This is not an easy thing to do.
The aluminum is soft enough it will warp, and it is tough, but not
impossible to get it back flat again. Big rolls- you will need 4' wide
rolls, that will roll 1/8", and run it back and forth a bunch of times,
and as long as you havent overdone it, and created some bowls, that
will take it back pretty flat.
My advice, though, is not to try to texture aluminum sheet yourself.
Consider a few other directions-
1- buy pre textured sheet. The big dogs in this field is Rigidized, in
Buffalo New York- they make pretextured sheet in a wide range of
patterns, in a variety of metals. Their main thing is stainless, which
is better than aluminum for this anyway- it takes a texture better, its
harder so it will wear better, its thinner, lighter, tougher, and
resists oxidisation better too. Aluminum will oxidise, and get white
junk on it, unless you clear coat. The stainless will just sit there.
However, if you insist, I am pretty sure Rigidized will roll aluminum
2-If you must texture aluminum, the way it is done is with textured
rolls- 4' wide, probably a minimum of 4" in diameter, with the texture
ground or pounded into it. Then the aluminum is fed thru, powered, of
course, minimum of maybe 3hp to do this. 1 shot, the whole piece is
textured. This is how rigidized does it. I realize, this is not cheap
or easy- but what you wanna do isnt common, and there is a reason for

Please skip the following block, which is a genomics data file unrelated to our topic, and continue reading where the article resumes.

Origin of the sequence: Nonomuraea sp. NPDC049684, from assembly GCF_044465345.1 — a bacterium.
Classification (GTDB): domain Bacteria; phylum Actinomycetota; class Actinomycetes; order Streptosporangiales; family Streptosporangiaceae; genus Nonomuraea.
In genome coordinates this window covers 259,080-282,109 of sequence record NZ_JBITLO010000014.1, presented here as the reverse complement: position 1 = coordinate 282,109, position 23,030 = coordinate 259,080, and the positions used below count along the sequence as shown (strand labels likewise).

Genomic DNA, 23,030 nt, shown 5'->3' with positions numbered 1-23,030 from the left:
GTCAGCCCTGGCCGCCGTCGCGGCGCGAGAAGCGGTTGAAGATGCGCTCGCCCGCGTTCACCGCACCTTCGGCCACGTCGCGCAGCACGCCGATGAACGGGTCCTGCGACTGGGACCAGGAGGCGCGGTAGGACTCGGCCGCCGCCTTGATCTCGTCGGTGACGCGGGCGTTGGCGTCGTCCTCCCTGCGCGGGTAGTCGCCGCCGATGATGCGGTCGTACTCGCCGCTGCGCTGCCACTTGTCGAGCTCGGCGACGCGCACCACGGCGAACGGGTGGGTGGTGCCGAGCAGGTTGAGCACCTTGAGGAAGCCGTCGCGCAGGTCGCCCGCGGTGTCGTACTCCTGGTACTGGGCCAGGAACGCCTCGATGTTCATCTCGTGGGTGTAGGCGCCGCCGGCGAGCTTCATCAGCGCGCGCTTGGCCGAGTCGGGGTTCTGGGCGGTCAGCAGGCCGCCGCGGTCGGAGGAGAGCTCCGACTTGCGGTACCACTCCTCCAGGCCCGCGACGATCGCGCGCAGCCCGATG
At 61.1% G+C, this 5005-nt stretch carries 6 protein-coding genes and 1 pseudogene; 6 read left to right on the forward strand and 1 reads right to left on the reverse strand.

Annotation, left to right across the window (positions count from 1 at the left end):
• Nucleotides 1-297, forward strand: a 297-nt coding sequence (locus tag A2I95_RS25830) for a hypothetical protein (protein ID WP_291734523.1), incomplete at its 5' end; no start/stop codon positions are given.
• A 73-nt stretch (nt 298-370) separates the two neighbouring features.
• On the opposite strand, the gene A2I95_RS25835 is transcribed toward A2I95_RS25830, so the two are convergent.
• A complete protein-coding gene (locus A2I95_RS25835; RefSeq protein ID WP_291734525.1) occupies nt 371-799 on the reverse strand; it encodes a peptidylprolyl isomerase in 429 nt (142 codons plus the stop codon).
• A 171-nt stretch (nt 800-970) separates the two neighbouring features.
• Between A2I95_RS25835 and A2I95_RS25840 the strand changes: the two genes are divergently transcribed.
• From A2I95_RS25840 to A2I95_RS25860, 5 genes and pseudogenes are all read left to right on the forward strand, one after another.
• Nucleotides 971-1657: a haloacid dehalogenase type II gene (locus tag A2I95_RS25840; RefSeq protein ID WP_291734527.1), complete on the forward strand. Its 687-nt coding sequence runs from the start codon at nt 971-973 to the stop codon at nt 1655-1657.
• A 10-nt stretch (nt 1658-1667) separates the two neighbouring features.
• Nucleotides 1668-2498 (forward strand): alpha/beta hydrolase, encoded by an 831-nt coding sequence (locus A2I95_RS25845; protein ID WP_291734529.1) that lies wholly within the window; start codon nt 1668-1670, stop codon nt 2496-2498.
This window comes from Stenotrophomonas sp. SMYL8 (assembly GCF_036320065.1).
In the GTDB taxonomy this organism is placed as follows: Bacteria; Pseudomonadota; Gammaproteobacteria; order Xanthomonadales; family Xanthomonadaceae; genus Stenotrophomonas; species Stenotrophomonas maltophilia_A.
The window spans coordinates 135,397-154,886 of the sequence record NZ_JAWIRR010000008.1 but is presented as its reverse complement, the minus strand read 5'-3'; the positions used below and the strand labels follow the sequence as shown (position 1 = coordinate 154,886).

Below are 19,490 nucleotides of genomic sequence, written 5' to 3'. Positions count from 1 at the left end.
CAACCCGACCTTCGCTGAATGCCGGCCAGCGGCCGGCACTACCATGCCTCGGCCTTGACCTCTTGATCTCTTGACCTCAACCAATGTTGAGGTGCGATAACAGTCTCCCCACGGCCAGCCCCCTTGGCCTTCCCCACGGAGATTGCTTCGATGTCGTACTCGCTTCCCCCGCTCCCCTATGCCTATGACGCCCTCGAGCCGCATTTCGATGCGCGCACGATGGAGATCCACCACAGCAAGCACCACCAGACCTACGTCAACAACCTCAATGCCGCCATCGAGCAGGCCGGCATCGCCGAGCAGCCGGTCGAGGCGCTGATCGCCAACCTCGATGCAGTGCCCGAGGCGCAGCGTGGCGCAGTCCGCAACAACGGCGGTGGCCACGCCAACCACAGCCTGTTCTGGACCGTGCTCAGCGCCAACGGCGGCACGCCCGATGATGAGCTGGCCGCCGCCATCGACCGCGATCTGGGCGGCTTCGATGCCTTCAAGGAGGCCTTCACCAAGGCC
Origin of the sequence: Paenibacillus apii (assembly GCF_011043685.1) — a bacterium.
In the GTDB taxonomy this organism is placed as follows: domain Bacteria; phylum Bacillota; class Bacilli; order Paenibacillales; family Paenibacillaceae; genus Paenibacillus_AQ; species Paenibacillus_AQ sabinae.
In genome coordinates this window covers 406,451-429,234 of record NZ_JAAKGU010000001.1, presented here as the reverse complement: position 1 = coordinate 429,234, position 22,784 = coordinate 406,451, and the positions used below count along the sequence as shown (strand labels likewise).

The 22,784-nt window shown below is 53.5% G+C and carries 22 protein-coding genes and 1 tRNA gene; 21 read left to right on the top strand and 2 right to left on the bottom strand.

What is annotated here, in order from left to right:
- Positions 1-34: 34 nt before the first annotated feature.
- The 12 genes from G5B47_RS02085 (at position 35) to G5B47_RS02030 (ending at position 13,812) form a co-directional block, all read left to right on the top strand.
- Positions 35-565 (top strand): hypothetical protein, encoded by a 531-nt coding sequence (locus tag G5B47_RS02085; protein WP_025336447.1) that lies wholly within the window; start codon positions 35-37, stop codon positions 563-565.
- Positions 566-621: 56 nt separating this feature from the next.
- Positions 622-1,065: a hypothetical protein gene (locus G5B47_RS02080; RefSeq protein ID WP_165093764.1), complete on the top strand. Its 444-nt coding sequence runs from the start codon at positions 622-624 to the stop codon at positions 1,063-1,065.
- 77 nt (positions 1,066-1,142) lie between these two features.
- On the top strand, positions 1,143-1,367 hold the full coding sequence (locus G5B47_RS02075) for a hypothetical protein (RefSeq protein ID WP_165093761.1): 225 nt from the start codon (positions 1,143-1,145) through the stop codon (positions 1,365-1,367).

3-Other metals are gonna hand texture a whole lot better than aluminum.
I have been texturing a lot of stainless lately- I use needle scalers,
with a variety of modified needle shapes, and air chisels with modified
tips. Stainless is hard enough it doesnt wanna bowl near as much. Of
course, we still have to run it back and forth thru the rolls a few
times, flipping it, to get it flat again. But I have been having good
success with 1/8" 304 sheet this way.
4- I am not sure how your etching is gonna work- thats something I dont
know much about. But I have also done texturing of surfaces like this
with sandblasting- you can get this cool adhesive backed rubber sheet,
in rolls. You cut out your pattern with an exacto knife, and peel off
the negative parts, then blast. Works pretty well, with the time spent
blasting controlling the depth of the texture. You could buy the rubber
yourself, then pay someone who is setup to blast. The rubber stuff can
be gotten at big signmaking supply companies- they use it to make
sandblasted wood and stone signs. TP has it too.